I’m frequently asked for children’s chapter book recommendations (and boy do I love giving them!). Parents want both good books to read aloud and chapter books kids can read independently.
Last week I shared my favorite picture books to give as gifts but I don’t want to neglect older kids! Giving your child the gift of a chapter book that you intend to read aloud is a wonderful gesture. These are some of my favorite selections with an old-fashioned flair. Whether they were published 50 years ago, or much more recently, I consider them to be classics. (Find more classic titles in the the index of all my book lists.)
All are great choices for read alouds, or independent reading for kids age 7 and up (depending on a child’s reading level, of course). Think of a read aloud book as a family gift! Parents who are just getting started with reading aloud chapter books will benefit from reading Amy of Sunlit Pages‘ stellar tips on how help young kids love chapter books. (Note: I chose all these books because I love them. Titles and covers below are affiliate links. Happy reading!)
Modern and Classic Chapter Books for Kids:
Where the Mountain Meets the Moon. This is possibly my favorite chapter book ever and I consider it a modern classic. Minli’s family lives in poverty and Minli sets out on a quest to find the Old Man of the Moon and change her family’s destiny. Along the way she is accompanied by the Jade Dragon and her journey is filled with twist and turns of fate. Lin deftly weaves together Minli’s quest, her father’s stories and wonderful illustrations to create a memorable tale.
The Saturdays. This is the first book of Enright’s Melendy Quartet. Four siblings living in pre-WWII New York City form the Saturday Club. They pool their allowances and each child takes a turn living out their dream adventure on successive Saturdays.
Three Tales of My Father’s Dragon. Personally, I think My Father’s Dragon is the absolute best book to make your first chapter read aloud. Since your child is going to demand to read the sequels, you might as well get all three in one go. It’s also the easiest book on this list for independent readers.
The Last of the Really Great Whangdoodles. My fifth grade teacher read this aloud to the class. I can still remember how eager I was for read aloud time every day around that worn out avocado green carpet. Three children set out on a journey through a magical land to find the shy and secretive Whangdoodle. If your child loves books about mythical places like Oz or Wonderland or even Hogwarts, this book will be a welcome gift.
The Tale of Despereaux: Being the Story of a Mouse, a Princess, Some Soup, and a Spool of Thread. DiCamillo’s masterful tale weaves four stories about a mouse who falls in love with a princess, a rat who loves soup and a peasant girl who wants to become a princess. Sweet, touching, sophisticated and desperately wonderful, it is also a little bit dark.
Homer Price. Homer is a classic you can’t resist. I’m mentioned him several times on the blog. Both my kids loved listening to this book as I read it to them. There was a lot for me to explain, like traveling salesman, and why horse and buggies, and cars would be on the same road, but the boys ate it all up.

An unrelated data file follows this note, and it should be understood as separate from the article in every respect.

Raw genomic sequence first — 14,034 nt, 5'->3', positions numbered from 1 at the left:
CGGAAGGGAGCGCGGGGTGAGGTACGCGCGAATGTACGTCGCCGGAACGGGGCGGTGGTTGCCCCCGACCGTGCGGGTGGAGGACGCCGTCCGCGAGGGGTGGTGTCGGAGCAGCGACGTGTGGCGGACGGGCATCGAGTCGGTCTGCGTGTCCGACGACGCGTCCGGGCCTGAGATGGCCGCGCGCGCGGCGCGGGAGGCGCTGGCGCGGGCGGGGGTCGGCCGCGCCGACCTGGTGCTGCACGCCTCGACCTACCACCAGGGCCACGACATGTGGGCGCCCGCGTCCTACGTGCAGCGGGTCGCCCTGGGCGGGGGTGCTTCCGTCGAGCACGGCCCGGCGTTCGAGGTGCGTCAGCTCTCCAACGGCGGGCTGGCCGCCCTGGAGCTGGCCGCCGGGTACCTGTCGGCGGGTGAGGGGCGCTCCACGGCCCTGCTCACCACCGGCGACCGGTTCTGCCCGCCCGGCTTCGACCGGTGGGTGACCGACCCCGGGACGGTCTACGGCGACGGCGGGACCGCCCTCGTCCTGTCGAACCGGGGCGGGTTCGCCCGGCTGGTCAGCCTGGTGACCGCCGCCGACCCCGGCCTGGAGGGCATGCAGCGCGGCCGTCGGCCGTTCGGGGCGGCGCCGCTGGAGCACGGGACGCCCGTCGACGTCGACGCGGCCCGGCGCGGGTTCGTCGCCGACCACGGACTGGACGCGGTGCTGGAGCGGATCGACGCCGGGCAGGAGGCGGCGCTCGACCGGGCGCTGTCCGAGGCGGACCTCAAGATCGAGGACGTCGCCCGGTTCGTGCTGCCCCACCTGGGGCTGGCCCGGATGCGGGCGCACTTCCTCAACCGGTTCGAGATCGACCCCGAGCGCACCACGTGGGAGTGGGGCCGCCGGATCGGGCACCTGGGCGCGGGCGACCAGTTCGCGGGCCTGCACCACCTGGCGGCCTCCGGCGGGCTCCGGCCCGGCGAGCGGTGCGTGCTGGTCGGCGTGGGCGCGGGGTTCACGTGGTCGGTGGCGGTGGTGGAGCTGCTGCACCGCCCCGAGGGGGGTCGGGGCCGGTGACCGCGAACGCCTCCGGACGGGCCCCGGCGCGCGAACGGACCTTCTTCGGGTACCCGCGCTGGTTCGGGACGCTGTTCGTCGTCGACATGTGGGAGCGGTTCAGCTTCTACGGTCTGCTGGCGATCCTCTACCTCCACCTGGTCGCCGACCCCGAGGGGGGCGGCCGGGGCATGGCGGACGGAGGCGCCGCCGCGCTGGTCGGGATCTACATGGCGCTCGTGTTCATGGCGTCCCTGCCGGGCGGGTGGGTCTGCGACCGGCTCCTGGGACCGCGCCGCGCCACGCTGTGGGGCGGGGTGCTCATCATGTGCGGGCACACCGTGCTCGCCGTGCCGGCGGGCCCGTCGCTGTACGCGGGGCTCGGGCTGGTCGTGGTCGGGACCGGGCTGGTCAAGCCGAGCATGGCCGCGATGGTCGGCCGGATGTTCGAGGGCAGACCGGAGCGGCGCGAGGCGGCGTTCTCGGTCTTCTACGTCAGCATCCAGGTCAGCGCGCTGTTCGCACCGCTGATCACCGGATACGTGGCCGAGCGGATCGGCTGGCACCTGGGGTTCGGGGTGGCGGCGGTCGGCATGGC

The Enormous Egg. Both kids loved this book from the 1950s in which a chicken’s egg hatches to reveal a baby triceratops. Nate Twitchell names his new pet Uncle Beazley. Caring for Uncle Beazley is not without it’s ups and down. The dino can’t help but get into trouble until one day its time to take him to the National Museum in Washington, D.C. If you have a child who you think is ready to listen to chapter book and he or she loves dinosaurs, try this charming, funny book on for size.
All-of-a-Kind Family. Sydney Taylor wrote a series of books about a Jewish family living in the Lower East Side of NYC around the turn of the (twentieth) century. The five girls have tech-free adventures such as going to Coney Island, looking for library books or visiting the market. One of the best things about these books is that life as a Jewish family is an integral part of the book but not the overriding concern.
The Penderwicks: A Summer Tale of Four Sisters, Two Rabbits, and a Very Interesting Boy. It’s hard to believe this book was written only a few years ago! It has all the charm of books like Betsy-Tacy or Anne of Green Gables. The Penderwicks rent a house for summer vacation and have such splendid adventures with the musically talented boy who lives in the “big house” you’d be hard pressed to remember they exist in the same world as cell phones and Wiis.
The Watsons Go to Birmingham–1963 . This book is surprisingly funny, something you might not expect with the phrase “Birmingham — 1963” in the title. The Watsons live in Michigan but 9 year old Kenny’s brother Byron can’t seem to stay out of trouble so the family goes on a trip to Alabama where the grandmother lives. As you might imagine, the events of Birmingham and racism is present throughout the book but Curtis handles the difficult subject matter intelligently and the family members’ love for each other is the true focus of the story.
Don’t miss any of our FAMOUS MONDAY BOOK LISTS! Subscribe to the newsletter.
More reading lists with old-fashioned style books:
- If You Liked this Classic Book, You’ll Love these Diverse Books
- Books for kids who like Anne of Green Gables
- Books for kids who like Beverly Cleary
- Books like Little House on the Prairie